ThumbPlay’s Open Marketplace provides all the tools any independent Web publisher would need to distribute ThumbPlay’s vast library of digital content. By doing so distributors can partake in the revenue. Integration of the set of APIs and feeds promises to be not only easy, but also to provide a set of rich tracking and optimization tools.

Open Marketplace also allows independent artists and content creators to submit their content for distribution

Following this trend, FunMobility also announced MoMoney. MoMoney is a widget that allows any Web site or independent publisher to provide a storefront for mobile content by embedding simple code on their Web property.

I expect this is just the beginning of a trend that may result in users becoming more receptive to this type of product. When offered within the context of something else, these products should be less perceived as a hard sale. Another benefit could be that the cost of user acquisition will be reduced as these Web publishers already have a captive audience.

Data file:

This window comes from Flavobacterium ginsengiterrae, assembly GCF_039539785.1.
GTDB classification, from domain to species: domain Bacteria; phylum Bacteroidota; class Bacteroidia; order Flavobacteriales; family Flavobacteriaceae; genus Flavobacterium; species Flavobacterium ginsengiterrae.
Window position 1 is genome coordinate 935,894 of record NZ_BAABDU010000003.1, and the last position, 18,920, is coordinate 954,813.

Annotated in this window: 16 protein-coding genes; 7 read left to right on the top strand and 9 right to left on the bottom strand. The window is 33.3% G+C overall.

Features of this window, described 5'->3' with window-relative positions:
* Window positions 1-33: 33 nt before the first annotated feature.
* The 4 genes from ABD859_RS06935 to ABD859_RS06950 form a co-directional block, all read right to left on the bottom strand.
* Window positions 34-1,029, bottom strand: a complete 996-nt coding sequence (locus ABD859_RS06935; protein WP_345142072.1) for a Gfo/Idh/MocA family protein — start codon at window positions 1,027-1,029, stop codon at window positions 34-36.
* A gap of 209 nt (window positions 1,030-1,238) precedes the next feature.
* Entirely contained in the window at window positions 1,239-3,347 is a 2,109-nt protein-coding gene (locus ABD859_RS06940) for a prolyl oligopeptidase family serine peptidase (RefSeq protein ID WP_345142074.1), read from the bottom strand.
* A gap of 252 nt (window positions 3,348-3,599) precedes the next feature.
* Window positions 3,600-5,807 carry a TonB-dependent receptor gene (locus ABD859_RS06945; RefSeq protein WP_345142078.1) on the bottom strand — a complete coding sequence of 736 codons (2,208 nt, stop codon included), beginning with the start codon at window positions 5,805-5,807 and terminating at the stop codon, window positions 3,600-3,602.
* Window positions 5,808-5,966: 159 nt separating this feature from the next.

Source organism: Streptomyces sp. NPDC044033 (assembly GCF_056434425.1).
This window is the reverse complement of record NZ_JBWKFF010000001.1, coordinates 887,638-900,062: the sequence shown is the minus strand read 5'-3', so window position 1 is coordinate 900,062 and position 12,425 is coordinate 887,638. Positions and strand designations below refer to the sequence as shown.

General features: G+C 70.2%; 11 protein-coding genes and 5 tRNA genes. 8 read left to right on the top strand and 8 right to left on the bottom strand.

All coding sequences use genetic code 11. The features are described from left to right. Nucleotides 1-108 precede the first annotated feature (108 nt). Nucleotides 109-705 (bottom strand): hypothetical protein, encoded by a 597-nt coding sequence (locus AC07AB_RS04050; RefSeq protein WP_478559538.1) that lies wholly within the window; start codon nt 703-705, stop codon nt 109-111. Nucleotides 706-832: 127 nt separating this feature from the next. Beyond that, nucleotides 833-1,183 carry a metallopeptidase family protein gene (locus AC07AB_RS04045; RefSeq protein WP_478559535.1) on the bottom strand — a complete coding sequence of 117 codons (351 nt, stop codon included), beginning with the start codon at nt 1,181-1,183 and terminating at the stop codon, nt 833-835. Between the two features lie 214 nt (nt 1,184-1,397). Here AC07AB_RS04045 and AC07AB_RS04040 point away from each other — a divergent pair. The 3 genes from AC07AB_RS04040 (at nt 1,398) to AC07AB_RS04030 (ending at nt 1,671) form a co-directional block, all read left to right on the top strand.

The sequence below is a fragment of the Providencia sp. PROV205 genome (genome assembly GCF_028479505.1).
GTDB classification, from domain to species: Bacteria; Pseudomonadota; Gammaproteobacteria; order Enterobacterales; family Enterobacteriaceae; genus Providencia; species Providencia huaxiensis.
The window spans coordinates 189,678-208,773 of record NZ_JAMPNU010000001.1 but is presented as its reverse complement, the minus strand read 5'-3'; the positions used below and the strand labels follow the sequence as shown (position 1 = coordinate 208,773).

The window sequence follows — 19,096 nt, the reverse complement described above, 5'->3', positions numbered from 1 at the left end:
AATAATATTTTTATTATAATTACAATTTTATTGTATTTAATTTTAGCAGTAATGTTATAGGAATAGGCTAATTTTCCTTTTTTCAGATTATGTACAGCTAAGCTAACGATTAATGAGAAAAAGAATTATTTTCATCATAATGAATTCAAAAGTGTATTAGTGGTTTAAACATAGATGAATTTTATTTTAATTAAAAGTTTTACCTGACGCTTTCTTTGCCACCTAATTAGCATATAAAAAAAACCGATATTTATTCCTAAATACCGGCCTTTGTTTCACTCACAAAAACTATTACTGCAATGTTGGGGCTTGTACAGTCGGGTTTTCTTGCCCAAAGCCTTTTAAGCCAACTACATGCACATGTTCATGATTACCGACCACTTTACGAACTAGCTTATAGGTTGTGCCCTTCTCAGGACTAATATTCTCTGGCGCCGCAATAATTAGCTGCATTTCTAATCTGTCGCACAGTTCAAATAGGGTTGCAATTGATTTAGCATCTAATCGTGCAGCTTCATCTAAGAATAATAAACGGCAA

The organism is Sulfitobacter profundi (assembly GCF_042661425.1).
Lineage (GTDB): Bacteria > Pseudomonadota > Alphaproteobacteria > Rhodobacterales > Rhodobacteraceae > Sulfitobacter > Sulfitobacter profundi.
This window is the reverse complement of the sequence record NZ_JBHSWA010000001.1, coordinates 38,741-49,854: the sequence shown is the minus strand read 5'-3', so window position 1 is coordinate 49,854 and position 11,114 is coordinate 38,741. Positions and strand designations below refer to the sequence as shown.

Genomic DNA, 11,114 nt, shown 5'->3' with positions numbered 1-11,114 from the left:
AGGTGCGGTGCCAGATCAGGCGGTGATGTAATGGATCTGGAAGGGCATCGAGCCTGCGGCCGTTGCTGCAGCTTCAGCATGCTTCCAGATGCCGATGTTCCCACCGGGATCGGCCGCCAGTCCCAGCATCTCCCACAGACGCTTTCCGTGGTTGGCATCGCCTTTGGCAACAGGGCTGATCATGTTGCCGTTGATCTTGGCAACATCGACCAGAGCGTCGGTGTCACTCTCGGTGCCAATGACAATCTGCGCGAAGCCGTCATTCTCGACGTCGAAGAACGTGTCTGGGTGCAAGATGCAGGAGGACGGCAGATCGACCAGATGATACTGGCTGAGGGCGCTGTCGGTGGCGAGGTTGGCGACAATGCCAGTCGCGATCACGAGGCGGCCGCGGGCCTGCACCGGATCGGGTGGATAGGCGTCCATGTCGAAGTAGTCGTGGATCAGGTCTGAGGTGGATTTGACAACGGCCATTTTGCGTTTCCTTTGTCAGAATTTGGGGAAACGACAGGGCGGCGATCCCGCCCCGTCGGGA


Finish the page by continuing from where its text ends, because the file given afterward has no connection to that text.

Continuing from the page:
However, in order for this model to work well these content providers must ensure that the end user experience is preserved. Systems and processes for completing the transaction, splitting the revenue, reconciling, and reporting must be well implemented and supported.

If this model works it could mean a turn of tides for the troubled Premium SMS space.

Saturday, September 13, 2008

Snippets from CTIA's "A Generation Unplugged" keynote

Harris Interactive presented the “A Generation Unplugged” study results at a keynote session at CTIA yesterday. For the survey Harris Interactive surveyed 2,089 teens ages 13-19 about their motivations, usage and behaviors towards mobile phones.